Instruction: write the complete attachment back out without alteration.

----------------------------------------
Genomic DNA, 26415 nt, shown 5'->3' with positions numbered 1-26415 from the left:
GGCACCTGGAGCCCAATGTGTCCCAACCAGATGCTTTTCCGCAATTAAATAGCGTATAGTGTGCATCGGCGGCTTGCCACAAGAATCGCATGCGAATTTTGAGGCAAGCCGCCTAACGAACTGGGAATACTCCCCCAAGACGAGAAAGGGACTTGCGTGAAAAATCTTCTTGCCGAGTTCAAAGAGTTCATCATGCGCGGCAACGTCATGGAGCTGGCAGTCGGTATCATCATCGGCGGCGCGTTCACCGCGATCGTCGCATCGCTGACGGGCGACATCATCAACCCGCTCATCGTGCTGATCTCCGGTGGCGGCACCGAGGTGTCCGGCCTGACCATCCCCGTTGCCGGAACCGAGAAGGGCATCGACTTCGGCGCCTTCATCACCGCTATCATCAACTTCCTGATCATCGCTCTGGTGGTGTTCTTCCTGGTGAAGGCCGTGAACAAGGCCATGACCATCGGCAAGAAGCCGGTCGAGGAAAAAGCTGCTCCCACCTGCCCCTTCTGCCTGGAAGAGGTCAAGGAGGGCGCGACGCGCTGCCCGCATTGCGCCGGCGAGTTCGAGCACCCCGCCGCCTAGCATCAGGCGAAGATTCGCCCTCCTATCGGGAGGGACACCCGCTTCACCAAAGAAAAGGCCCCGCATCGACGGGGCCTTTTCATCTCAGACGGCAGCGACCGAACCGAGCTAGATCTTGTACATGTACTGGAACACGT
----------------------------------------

Genomic DNA, 26415 nt, shown 5'->3' with positions numbered 1-26415 from the left:
GGCACCTGGAGCCCAATGTGTCCCAACCAGATGCTTTTCCGCAATTAAATAGCGTATAGTGTGCATCGGCGGCTTGCCACAAGAATCGCATGCGAATTTTGAGGCAAGCCGCCTAACGAACTGGGAATACTCCCCCAAGACGAGAAAGGGACTTGCGTGAAAAATCTTCTTGCCGAGTTCAAAGAGTTCATCATGCGCGGCAACGTCATGGAGCTGGCAGTCGGTATCATCATCGGCGGCGCGTTCACCGCGATCGTCGCATCGCTGACGGGCGACATCATCAACCCGCTCATCGTGCTGATCTCCGGTGGCGGCACCGAGGTGTCCGGCCTGACCATCCCCGTTGCCGGAACCGAGAAGGGCATCGACTTCGGCGCCTTCATCACCGCTATCATCAACTTCCTGATCATCGCTCTGGTGGTGTTCTTCCTGGTGAAGGCCGTGAACAAGGCCATGACCATCGGCAAGAAGCCGGTCGAGGAAAAAGCTGCTCCCACCTGCCCCTTCTGCCTGGAAGAGGTCAAGGAGGGCGCGACGCGCTGCCCGCATTGCGCCGGCGAGTTCGAGCACCCCGCCGCCTAGCATCAGGCGAAGATTCGCCCTCCTATCGGGAGGGACACCCGCTTCACCAAAGAAAAGGCCCCGCATCGACGGGGCCTTTTCATCTCAGACGGCAGCGACCGAACCGAGCTAGATCTTGTACATGTACTGGAACACGT